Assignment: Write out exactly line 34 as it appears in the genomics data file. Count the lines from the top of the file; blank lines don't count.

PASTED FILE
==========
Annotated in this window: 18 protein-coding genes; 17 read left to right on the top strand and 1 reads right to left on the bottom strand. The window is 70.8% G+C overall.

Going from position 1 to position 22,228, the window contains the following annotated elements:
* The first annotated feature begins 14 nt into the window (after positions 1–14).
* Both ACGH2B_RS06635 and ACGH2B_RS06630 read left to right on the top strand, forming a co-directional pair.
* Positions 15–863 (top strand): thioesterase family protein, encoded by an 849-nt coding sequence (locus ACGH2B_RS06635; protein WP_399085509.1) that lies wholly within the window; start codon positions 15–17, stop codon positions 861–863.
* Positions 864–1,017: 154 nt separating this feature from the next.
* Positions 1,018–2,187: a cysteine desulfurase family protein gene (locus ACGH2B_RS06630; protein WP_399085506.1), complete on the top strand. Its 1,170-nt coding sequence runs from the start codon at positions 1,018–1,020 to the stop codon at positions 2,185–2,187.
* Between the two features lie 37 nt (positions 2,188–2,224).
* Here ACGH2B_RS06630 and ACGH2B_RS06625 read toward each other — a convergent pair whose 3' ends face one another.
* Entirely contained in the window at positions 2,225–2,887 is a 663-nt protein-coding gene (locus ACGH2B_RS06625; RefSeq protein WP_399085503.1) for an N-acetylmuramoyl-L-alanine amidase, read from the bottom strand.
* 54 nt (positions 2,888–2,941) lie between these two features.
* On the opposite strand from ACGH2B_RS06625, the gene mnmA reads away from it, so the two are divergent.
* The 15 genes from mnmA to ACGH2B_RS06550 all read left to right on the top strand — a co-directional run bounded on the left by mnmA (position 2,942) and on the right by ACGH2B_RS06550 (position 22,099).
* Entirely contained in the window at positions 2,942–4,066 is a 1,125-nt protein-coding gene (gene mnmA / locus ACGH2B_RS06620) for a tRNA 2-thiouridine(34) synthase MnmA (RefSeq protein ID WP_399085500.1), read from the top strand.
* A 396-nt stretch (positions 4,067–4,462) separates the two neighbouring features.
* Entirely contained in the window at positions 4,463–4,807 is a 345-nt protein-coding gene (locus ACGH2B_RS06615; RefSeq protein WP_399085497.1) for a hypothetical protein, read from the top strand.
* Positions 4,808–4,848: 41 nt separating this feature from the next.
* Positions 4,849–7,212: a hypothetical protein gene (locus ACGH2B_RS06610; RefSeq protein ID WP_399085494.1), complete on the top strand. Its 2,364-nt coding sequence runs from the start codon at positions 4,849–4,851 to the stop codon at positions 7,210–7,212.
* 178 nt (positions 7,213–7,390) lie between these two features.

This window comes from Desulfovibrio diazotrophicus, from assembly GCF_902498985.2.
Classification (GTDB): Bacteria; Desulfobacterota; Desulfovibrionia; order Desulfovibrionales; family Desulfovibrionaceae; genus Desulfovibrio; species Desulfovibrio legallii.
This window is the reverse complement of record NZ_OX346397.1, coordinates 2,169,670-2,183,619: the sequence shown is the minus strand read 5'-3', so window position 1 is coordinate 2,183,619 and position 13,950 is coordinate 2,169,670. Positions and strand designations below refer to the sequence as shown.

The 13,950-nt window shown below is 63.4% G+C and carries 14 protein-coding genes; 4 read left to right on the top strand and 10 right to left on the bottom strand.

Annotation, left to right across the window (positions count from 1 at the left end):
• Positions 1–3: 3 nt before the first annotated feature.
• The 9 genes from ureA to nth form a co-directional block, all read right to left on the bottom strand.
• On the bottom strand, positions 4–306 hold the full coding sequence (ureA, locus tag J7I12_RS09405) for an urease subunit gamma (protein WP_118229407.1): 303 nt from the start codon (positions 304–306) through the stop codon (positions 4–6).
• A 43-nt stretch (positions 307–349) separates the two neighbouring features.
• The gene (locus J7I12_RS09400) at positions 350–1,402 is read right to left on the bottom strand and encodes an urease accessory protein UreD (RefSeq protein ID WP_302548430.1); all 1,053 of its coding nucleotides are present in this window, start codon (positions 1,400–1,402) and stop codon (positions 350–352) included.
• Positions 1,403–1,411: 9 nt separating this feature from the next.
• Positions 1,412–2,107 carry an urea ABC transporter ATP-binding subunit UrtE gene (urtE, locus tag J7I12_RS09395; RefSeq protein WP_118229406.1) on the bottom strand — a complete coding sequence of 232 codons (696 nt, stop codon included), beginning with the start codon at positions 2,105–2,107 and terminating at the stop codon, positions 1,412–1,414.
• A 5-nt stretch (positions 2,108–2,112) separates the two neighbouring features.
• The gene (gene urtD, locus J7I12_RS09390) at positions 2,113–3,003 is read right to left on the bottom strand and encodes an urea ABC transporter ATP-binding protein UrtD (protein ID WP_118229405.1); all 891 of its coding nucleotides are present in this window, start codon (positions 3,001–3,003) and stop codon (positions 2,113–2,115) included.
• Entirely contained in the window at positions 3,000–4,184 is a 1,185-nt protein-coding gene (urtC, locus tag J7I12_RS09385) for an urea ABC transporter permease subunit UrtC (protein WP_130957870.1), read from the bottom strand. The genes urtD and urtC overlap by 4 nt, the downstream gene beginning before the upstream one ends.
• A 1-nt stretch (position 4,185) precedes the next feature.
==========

• Entirely contained in the window at positions 3,000–4,184 is a 1,185-nt protein-coding gene (urtC, locus tag J7I12_RS09385) for an urea ABC transporter permease subunit UrtC (protein WP_130957870.1), read from the bottom strand. The genes urtD and urtC overlap by 4 nt, the downstream gene beginning before the upstream one ends.